9. Enosteria Lipen
This wine spot and pizzeria has a quirky palette, as well as a geometric sans serif typeface: Geomancy Extra Bold. The arrangement of the letters gives this logotype a nice rhythm, but the cleanliness of the font ensures it’s still classy, and on the right side of funky. Just look how nice that logo looks on business cards!
This restaurant logo proves that graphic design is sometimes best at its simplest form. Using just a clean, serif font and the dot on the “i” bouncing to the left, the designer gave rhythm and movement to the simplest lowercase wordmark.
11. Fat Noodle
In a huge step away from simple finesse and minimalist restaurant logo ideas, we also include the concept for Fat Noodle, a bold, flowy and neon wordmark. It was “based on Italian-American restaurants and pizza joints from the 70s & 80s”, and looks very modern and fun in the era of revamping neon signs.
A slice of class and elegance
If your restaurant brand tries to reach potential customers interested in fine dining and luxury, a classy logo option is suitable. Here are some great restaurant logos on the classier side.
12. The Japanese Counter Sushi Bar
Believe it or not, even though this logo might make you think of a spacious, fancy restaurant, The Japanese Counter is a food truck in Riyadh. According to the designers of the brand, the main challenge was to show the Japanese identity and make a new identity in a modern and stylish way. The logo combines a Torii Gate and a simple wordmark in a sans serif typeface and goes best paired with Japanese art-inspired patterns, as you can see on the photo of the packaging below.
Yet another example of subtly infusing Japanese aesthetic into a modern logo design, is Mirai, this Japanese restaurant from Romania. The wordmark is in a custom serif typeface in lowercase. By using mostly red and white (the colors of the Japanese flag), and minimal black outlines, the designer created additional illustrations used for packaging and takeout bags.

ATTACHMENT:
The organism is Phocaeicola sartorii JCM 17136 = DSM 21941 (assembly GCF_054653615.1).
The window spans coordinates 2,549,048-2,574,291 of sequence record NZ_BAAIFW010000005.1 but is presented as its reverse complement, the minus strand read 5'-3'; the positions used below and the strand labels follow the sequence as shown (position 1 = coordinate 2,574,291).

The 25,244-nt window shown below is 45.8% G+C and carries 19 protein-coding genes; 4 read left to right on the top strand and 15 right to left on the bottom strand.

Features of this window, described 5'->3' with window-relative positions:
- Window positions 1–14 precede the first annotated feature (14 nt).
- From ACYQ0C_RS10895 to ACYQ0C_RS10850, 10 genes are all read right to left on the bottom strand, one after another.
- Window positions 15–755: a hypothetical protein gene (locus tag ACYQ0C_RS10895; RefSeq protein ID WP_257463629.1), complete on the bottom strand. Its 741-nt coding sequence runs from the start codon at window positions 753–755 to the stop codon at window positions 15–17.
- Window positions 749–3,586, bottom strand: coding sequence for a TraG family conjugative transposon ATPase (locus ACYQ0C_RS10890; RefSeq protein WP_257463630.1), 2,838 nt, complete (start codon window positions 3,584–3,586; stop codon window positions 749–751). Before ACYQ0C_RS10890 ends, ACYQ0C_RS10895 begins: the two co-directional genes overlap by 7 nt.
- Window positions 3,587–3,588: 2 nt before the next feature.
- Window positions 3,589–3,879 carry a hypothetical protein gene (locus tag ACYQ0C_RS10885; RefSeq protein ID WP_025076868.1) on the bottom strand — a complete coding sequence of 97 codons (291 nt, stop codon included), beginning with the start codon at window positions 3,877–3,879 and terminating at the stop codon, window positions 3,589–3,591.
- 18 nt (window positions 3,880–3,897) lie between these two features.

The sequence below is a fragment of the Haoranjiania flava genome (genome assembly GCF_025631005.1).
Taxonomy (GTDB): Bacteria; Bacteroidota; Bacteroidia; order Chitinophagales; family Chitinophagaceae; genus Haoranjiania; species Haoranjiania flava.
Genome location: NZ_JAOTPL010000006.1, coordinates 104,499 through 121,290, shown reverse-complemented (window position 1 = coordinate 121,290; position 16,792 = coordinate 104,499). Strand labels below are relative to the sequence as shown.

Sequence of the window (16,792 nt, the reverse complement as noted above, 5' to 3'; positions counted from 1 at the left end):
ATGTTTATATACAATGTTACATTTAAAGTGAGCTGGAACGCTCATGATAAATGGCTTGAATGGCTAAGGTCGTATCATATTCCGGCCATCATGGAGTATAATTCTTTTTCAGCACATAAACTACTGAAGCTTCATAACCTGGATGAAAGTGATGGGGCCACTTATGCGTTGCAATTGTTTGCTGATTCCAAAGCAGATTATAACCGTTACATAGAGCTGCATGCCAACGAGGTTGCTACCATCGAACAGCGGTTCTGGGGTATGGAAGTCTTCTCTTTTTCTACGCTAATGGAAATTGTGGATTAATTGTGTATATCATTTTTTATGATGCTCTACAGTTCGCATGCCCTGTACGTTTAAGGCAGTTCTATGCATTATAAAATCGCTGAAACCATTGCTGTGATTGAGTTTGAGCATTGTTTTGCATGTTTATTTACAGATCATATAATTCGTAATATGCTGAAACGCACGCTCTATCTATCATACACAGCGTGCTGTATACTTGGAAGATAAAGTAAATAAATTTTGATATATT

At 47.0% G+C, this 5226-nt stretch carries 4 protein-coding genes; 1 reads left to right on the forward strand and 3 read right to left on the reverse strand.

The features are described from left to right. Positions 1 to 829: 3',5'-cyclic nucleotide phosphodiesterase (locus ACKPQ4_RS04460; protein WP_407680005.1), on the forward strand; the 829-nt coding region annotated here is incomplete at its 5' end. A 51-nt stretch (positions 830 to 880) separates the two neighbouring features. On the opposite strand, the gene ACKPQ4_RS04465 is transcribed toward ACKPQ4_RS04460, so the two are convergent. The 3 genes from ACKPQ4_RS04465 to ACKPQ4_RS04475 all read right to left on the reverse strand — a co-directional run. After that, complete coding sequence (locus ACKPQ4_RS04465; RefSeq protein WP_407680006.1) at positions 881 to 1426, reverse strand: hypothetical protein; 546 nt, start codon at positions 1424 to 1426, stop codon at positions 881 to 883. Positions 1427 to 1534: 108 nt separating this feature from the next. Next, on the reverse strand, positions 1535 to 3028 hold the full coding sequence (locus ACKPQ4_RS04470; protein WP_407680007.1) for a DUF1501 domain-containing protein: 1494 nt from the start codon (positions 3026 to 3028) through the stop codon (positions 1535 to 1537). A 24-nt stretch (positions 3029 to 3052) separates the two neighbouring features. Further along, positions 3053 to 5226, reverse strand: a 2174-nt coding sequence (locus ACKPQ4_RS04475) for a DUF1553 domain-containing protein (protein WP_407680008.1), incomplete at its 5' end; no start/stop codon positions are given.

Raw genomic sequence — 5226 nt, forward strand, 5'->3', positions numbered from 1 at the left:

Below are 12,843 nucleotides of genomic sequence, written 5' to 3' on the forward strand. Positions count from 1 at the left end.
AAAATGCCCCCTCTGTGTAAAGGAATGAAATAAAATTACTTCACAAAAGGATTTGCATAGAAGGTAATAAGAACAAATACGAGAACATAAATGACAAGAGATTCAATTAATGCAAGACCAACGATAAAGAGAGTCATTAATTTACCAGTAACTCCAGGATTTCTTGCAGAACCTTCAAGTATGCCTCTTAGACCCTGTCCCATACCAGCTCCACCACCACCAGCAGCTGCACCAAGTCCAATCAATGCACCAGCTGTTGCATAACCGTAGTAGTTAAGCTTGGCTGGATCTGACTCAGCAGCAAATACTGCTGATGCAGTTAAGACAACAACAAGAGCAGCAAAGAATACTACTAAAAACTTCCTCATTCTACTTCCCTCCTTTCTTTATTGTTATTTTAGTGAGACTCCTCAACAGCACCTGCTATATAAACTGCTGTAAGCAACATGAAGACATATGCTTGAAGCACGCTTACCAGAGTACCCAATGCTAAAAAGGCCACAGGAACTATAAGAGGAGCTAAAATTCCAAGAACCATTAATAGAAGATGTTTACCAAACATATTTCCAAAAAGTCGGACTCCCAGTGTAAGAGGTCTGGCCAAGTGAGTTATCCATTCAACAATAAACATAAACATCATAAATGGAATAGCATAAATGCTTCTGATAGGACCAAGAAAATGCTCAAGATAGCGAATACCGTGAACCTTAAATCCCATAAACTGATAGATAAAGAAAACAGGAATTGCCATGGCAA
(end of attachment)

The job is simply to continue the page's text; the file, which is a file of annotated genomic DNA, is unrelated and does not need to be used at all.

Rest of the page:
This literal interpretation of the name makes for an elegant emblem. By combining a totem and a fork, the designer created a simple, yet effective restaurant logo.
When the food traditionally comes from a culture known for its colorful motifs and patterns, you’d want to reflect that rich heritage in the logo design. Such is the case with Zekiba, an Egyptian food restaurant that uses common ornaments of doors, patterns and colors of the surrounding in its logo design.
An illustration is sometimes the secret spice
Illustrations can always spruce up a design. Whether they are minimalist, cute, intricate, or colorful, they can be a great addition to your logo. Check out these examples that might inspire you for the logo of your own restaurant.
This lovely healthy food place in Baja California based its name and branding concept on the history and tradition of the Kiliwa, an ethnic group with deep roots in the northern lands of Baja California. In their language, melsúu means blue.
As the designer underlines, the brand is a representation of the supreme deity of the Kiliwa mythology, Meltí, which symbolizes wisdom, magic and death.
He successfully infused the mythology and heritage of this people by creating an illustration of Meltí, which means Coyote-People-Moon.
This lovely design for a Korean tofu pot brand isn’t even an illustration—it’s carved in wood! It is named after South Korea's ancient mountain god and the raw material for tofu—soybean plants. Since there is no specific figure to represent the mountain god, the artist chose a deer as the avatar and carved it into a soybean-shaped frame for the logo.
If your pizzeria is promptly named “Bicicletta”, Italian for bicycle, why not illustrate a delivery man on a bike? Combined with a font vaguely resembling the “Godfather” one, it makes a cool choice for an Italian restaurant logo.
Another logo inspired by cultural heritage is this Mexican restaurant’s luchador mascot wearing a sombrero. The illustration also sneakily incorporates a skull, representing the Mexican “Dia de Los Muertos” holiday. Add a vintage, decorative Wild-West font, and you can expect great tacos from a place with such a detailed logo.
20. Mocha Museum Cafe
Lastly, we include an illustrated cafe logo inspired by the location: Mona Lisa in a postmark frame, representing Paris. It’s a subtle nod to her permanent home since this cafe is a Parisian-style one.
We hope this list gives you plenty of food for thought. And yet, we appreciate that unless you're a logo designer you still don't know how to create your perfect logo. But don’t fret and don’t turn to free logos and logo generators yet. Our designers at ManyPixels can help create your logo design ideas. Check out how it works, maybe you’re closer to your own logo than you think.
In the meantime, find more inspiration on the ManyPixels blog.
Journalist turned content writer. Based in North Macedonia, aiming to be a digital nomad. Always loved to write, and found my perfect job writing about graphic design, art and creativity. A self-proclaimed film connoisseur, cook and nerd in disguise.